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How to Make a Rainbow Maker

Rainbows are caused by light separating into its component wavelengths.

Rainbow makers are crystals that refract light, scattering normal sunlight into its constituent wavelengths. In the same way that light is split into its component wavelengths when it passes through water molecules in the atmosphere, creating a rainbow, each wavelength of light passing through a prism is refracted by a different amount.

Different materials refract different wavelengths at different rates, so light passing through a crystal made of plastic will create a different shape of rainbow than the same light passing through a diamond. Similarly, some materials absorb certain wavelengths, so it is possible to make a rainbow lacking a particular color.

Drill a hole through one end of each prism; make it perpendicular to the length, as if you wanted the crystal to hang on a necklace. Use as small a drill bit as possible so the integrity of the crystal is not compromised, but make sure the metal wire can pass through the hole. For best results, use prop crystals made from plastic rather than real crystals, as these will be easier to drill without breaking.

The size of the rainbow will depend on the crystals used.

Thread one 2-inch wire through each crystal and twist to form a hook. Cut the fishing wire into three unequal lengths and tie one end of each length to each hook. This will allow the crystals to hang at different lengths, like a wind chime, and to spread more rainbows at different angles.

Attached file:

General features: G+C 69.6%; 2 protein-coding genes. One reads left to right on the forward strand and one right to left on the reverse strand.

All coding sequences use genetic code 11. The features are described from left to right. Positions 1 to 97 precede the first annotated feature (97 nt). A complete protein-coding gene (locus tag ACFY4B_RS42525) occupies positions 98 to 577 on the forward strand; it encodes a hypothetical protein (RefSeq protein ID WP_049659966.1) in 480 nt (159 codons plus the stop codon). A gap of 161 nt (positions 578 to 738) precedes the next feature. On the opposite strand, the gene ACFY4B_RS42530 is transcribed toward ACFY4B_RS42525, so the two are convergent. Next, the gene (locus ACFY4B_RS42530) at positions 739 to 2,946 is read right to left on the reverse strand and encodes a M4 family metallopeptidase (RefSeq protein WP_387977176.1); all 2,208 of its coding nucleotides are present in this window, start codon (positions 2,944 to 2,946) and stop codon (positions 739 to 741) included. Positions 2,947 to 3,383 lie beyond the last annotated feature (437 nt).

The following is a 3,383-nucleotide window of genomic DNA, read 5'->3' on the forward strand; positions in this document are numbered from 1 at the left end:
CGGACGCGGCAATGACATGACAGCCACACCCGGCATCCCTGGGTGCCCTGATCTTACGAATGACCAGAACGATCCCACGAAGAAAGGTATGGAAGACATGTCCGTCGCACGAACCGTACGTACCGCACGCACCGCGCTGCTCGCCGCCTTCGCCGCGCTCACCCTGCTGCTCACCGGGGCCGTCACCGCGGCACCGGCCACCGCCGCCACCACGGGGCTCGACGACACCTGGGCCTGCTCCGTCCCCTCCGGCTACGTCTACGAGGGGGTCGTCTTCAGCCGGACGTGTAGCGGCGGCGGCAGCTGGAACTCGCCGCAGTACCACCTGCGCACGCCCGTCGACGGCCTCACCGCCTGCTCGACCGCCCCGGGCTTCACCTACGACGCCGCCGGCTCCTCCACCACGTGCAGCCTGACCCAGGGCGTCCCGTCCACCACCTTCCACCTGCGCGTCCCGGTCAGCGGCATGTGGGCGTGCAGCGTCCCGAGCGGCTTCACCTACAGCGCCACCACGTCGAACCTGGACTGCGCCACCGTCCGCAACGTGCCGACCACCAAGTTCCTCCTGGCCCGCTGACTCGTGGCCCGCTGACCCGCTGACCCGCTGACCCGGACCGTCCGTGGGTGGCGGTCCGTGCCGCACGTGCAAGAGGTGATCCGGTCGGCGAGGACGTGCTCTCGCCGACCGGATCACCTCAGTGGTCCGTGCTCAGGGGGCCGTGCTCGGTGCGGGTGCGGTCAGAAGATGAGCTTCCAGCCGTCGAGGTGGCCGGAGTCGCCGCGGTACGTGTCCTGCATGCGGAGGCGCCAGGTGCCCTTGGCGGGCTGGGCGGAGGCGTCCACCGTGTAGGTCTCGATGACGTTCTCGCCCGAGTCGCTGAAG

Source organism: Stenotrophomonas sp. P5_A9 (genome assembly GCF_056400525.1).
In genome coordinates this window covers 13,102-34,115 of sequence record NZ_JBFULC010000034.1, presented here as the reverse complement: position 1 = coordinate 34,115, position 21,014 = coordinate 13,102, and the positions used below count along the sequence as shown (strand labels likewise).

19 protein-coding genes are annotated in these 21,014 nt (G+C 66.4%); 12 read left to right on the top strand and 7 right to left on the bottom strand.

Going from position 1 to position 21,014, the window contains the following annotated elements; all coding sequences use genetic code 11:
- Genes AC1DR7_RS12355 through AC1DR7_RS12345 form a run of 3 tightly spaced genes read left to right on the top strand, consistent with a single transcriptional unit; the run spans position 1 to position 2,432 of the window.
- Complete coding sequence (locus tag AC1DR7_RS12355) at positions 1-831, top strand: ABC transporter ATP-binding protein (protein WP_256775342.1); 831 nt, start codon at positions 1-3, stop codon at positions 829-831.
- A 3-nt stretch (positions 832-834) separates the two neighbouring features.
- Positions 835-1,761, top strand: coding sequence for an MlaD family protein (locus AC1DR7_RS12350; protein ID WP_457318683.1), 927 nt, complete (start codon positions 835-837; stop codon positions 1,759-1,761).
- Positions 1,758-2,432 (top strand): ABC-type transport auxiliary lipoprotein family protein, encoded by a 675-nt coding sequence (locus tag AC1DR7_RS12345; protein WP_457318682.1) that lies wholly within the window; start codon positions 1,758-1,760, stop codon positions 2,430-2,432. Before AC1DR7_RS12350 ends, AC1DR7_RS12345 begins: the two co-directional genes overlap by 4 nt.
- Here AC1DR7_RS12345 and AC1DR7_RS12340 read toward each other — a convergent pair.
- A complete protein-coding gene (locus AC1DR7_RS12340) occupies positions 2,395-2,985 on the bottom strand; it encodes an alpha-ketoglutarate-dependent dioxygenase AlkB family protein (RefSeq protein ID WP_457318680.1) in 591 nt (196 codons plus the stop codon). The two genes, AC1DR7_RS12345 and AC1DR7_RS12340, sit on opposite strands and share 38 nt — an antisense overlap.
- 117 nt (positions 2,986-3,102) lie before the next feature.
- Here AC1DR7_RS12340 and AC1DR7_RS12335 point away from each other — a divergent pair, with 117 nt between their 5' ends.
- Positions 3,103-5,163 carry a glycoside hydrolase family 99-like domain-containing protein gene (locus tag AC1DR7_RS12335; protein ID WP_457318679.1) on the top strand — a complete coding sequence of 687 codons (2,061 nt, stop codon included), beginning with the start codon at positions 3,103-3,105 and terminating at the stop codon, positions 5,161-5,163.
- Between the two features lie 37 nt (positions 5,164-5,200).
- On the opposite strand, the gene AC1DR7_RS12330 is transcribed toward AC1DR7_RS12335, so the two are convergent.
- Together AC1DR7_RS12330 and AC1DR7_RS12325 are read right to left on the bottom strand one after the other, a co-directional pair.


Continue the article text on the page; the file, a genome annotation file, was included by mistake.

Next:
Drill three holes in the 3-inch rod; one at each end and one in the center. Thread the 4-inch long wire through the central hole and twist to form a large hook on the top and a smaller hook on the bottom. Tie one of the fishing wires to the bottom hook. The larger hook can be used to hang the rainbow maker up.

Thread one of the fishing wires through each of the two remaining holes and tie them off so the crystals are securely fastened. For best results, hang the rainbow maker in a window where it will receive direct sunlight.

Tip

The width of the rainbow spread will depend on the shape the material used to make the prism. This is because the shape determines both the angle at which the light refracts and direction it takes through the crystal. The more spread-out the rainbow, the less bright it will be. This is because the overall strength of the light is being averaged out over a wider area.

Warning

When drilling the crystals, be sure to secure them tightly in a vice, to avoid the crystal being thrown when it comes into contact with the drill. Also, be sure to hold the drill securely and go slowly, to avoid the drill slipping. If possible, use a pedestal drill.

About the Author

Based in the United Kingdom, April Kohl has been writing since 1992, specializing in science and legal topics. Her work has appeared on the Second Life News Network website and in British Mensa's "LSQ" magazine. Kohl holds a Bachelor of Science in physics from Durham University and a diploma in English law from the Open University.